’Accountability’. There’s a lot of discussion about it, but it seems elusive in many real world situations.
In fact, there is an alarming trend of people using automation in systems as an excuse to justify unfair treatment of others. Example: ”Oh, we can’t do anything, it’s in the system”. Or, ”I don’t have the authority to change things in the system (hence I won’t rectify your mistreatment)”. How many of us recalls hearing such responses from customer service and even from government organizations? At least I can recount many such cases in recent times.
On one hand, this is a symptom of bad process design, in which there is no backdoor for humans to fix matters. But the more alarming aspect is the complacency; people accept being powerless and no longer think about what is fair or reasonable — they are now outsourcing this moral judgment to the system (that was not designed for any morality in mind, such as considering the need to make exceptions to rules in the name of fairness).
Of course, we can’t have people deny responsibility of fairness on the grounds of automation. We, human beings, need to be in charge. There are always exceptional cases due to humane reasons that require manual intervention. No ”law” or ”rule” can be applied blindly, without considering alleviating factors. This applies to both laws of men and laws of algorithmic systems.
How can we address this problem? As observed by Dr. Dena Al-Thani, there is a need of cosidering user-centered design when developing these systems to be able to addresss scenarios of shifting responsibility to algorithms. This involves designing feedback loops and mechanisms for shared control of outcomes. The matter is not only a ’programming thing’, but requires awareness from business managers and service designers as well. In services marketing, scholars have been referring to ’empowerment’ of workers at least since the 1990s . Currently, there are cases where a staff person can’t literally fix a customer’s problem because they lack access to some system. Such cases require new form of design thinking, that considers not only ”algorithmic fairness” but human judgment and empowerment. Flexibility for judgment calls needs to be part of organizational policy, and systems need to have engineered features that support exceptions to the rule.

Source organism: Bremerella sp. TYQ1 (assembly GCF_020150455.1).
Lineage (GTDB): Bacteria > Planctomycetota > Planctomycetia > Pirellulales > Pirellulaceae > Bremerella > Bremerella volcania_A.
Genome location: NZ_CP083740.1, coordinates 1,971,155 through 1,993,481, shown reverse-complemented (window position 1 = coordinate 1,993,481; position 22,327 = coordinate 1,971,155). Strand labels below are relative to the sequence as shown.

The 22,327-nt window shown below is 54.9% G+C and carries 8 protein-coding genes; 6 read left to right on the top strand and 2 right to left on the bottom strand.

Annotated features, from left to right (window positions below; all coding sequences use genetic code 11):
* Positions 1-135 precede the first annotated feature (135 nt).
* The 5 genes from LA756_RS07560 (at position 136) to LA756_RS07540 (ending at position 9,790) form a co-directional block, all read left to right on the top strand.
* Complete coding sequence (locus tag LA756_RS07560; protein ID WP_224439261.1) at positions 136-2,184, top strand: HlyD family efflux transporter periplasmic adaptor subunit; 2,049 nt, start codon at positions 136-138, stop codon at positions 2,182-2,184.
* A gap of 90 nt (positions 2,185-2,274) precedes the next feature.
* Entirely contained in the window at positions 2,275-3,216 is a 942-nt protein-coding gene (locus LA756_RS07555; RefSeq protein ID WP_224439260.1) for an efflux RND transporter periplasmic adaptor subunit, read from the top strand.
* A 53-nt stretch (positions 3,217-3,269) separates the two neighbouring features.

(Read my previous post about algorithmic scapegoating.)
 Bitner, M. J., Booms, B. H., & Mohr, L. A. (1994). Critical Service Encounters: The Employee’s Viewpoint. Journal of Marketing, 58(4), 95–106. https://doi.org/10.1177/002224299405800408